So, this Thanksgiving, I want to give thanks to the people in my life. The readers of d travels ’round. You’ve been on quite the journey with me this past year. And, I want to give thanks to the people who have supported me: my family, my friends, the amazing Lek Chailert and the entire staff at Save Elephant Foundation.

I want to give thanks to that damn rooster that caws every morning just before sunrise. And to the tuk tuks that putter down the street in the middle of the night and tell me my baht isn’t enough for the quick ride to my apartment. And to my amazing friends in Chiang Mai who keep me company on those humid nights at old wooden picnic tables and make me laugh. I want to give thanks to the animals — especially Mr. Lucky and my favorite elephants, Medo and Navann. Life is even more fulfilling when there are animals to love, who love you back (even if Mr. Lucky likes to clench my nose between his sharp little teeth).

Finally, I’d like to give thanks to my parents. I know my decision to live abroad isn’t easy. And, Thailand is not close. But, they have always loved me and supported me and encouraged me to follow my dreams.

At the end of the day, I know this one truth above all else: I am incredibly lucky. And, I wake up every morning and go to sleep every night knowing this truth.

So. Thankful.

Asia Blog Expat Life Thailand

In memory of Rajah Gajah

The day I arrive to Chiang Mai, I am greeted with beautiful news:

Elephant Nature Park has a newborn baby boy.

Instantly, I feel my heart flutter at the idea of meeting a baby elephant and spending time with him, getting to know him.

Rajah Gajah surrounded by volunteers just after his arrival

The first time I head back to the elephants, I stand outside his large pen as he lays there, in desperate need of his mother’s milk. A few volunteers stand and sit around him, his tiny body laying nearly still on the dirt. They fan him, keeping the bugs away so they do not penetrate his very weak immune system.

His mother has rejected the little boy, trying to kill him once he was born. Immediately, he was removed from her side and taken to the park so he could have a chance at life.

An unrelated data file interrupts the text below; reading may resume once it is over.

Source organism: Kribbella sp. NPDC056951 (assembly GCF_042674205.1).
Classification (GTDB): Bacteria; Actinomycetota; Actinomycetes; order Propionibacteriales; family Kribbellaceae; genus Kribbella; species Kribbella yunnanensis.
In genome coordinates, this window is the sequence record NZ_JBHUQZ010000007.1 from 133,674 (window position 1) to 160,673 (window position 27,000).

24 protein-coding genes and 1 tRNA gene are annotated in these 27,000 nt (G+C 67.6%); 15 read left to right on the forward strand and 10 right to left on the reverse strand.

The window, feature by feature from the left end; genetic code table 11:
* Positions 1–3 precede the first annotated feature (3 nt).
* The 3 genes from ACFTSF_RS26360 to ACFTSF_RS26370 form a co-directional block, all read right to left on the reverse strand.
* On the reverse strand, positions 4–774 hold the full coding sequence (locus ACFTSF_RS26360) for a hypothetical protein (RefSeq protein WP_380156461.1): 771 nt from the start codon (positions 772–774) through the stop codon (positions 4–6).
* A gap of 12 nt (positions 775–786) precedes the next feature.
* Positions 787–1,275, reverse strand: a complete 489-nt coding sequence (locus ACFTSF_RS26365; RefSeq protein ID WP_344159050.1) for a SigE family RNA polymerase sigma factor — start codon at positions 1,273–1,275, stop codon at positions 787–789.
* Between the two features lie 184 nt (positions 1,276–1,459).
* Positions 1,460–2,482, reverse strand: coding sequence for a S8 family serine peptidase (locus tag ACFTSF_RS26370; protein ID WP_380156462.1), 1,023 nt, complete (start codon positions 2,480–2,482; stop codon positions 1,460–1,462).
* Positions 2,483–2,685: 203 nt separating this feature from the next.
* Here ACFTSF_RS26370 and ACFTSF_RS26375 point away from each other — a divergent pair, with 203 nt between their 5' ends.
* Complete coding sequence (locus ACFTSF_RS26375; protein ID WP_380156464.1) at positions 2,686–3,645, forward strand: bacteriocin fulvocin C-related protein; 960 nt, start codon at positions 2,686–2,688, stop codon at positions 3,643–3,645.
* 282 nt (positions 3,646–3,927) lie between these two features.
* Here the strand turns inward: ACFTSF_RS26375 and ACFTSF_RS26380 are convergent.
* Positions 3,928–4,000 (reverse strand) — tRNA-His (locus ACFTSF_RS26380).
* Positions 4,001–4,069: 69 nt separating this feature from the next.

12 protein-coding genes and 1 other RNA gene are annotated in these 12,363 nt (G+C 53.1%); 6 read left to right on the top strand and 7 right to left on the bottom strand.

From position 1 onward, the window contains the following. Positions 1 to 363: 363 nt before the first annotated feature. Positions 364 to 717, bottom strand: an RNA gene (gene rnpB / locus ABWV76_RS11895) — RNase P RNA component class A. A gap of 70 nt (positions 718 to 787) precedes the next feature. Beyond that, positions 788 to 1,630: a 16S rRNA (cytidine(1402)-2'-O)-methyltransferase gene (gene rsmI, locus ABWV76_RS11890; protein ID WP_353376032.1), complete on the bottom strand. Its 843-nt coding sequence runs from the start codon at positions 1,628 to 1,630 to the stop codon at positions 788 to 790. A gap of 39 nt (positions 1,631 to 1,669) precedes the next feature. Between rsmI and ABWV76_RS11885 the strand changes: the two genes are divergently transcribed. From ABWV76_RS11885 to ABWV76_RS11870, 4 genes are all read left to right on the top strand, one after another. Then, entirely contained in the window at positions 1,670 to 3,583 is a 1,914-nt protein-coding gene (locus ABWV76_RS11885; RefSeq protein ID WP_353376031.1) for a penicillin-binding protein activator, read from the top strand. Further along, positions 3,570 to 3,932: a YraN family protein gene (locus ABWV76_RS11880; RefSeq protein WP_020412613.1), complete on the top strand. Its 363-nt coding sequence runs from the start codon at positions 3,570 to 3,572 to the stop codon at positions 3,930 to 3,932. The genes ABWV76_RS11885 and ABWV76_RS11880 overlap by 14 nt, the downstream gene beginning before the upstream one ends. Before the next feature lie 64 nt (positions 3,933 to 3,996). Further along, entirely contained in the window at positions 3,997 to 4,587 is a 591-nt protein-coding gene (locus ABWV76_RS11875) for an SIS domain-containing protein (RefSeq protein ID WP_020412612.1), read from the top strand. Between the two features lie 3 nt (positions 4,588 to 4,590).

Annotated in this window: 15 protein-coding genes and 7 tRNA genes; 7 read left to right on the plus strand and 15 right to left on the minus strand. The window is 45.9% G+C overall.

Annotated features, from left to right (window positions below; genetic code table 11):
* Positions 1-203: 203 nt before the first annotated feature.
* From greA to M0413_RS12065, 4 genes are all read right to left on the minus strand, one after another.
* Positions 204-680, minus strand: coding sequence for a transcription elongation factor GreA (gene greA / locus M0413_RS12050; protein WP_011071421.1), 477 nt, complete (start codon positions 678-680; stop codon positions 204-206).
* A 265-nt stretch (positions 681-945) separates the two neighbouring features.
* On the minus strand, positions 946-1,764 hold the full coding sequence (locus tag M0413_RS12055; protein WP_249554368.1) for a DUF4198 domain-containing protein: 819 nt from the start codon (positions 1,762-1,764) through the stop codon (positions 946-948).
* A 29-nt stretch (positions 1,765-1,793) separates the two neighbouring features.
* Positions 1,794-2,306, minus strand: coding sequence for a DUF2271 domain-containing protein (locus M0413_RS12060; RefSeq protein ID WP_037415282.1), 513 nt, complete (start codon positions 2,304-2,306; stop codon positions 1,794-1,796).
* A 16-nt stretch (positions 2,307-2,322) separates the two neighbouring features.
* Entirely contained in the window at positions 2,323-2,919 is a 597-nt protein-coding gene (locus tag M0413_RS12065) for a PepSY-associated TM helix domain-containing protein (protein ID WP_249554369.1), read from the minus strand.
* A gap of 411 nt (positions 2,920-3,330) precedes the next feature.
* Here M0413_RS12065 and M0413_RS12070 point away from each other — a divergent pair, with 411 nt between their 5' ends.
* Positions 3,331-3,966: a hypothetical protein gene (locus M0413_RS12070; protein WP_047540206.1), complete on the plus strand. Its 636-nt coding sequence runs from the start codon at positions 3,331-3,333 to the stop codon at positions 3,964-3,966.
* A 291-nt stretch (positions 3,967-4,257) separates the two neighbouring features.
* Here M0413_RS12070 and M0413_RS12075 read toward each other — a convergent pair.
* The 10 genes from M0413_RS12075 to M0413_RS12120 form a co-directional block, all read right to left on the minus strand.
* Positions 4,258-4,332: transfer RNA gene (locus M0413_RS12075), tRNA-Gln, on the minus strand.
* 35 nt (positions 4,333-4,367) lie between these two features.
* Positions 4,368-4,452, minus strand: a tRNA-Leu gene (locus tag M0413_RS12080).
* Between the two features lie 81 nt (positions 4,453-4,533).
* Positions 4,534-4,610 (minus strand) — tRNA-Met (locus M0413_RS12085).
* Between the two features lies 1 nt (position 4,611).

But, his life is in jeopardy. Mom is nearly half-a-day away, and even though she is en route with the goal of getting milk from her, his chances are slim.

I stand at a distance, looking at the tiny boy, with his little pink mouth open, sleeping.

A few days later, I return to the park. This time, I am allowed in to pen to see him.

Lek Chailert consoles baby Rajah Gajah

Lek is with him, legs intertwined with his, singing Que Sera Sera to him. When a truck whirs by, he stirs and Lek leans over his body, covering his gray ears. I stand, fingers gripping the chain link fence, in silence.

He deserves his best shot at life. And, his best shot at life is most definitely here.

Lek and volunteers fan the baby elephant, keeping him free from bugs

Lek leans protectively over Rajah Gajah

Elephant and human feet mingle

Eventually, he teeters to his feet, tottering around in search of his milk bottle as he waves his short trunk awkwardly through the air.

The baby elephant, Rajah Gajah, tries a bottle from Lek.

Of course, I fight back tears as I watch this nearly helpless creature as he fumbles towards food.

He’s just so little. So at our mercy.

Rajah smells his mom's scent on Lek and tries to get milk

Rajah stands between a volunteer's legs, which mimic how he would be with his mother, and drinks a bottle

When I return a week later to the park, concern stretches deep over Lek’s face.

“He won’t eat and he has diarrhea,” she says softly from the wooden bench overlooking the vast land where the rest of her elephants roam freely. Lek just looks exhausted. She breathes heavy and sighs. “I am so worried he won’t make it.”

I try not to let that thought cross my mind.

There’s no way the team here will let the little guy slip away from us.

But, he does.

Only two weeks after he arrives at the park, five months premature, the baby, who takes on the name Rajah Gajah, slips into a coma and passes away. It is no one’s fault. He had round-the-clock care from vets, volunteers, staff, and Lek. He just wasn’t meant to be in this world. And, while the loss is heart-breaking, it reassures me to know that while he was on this earth, he was loved more than most animals could dream.

Asia Blog Thailand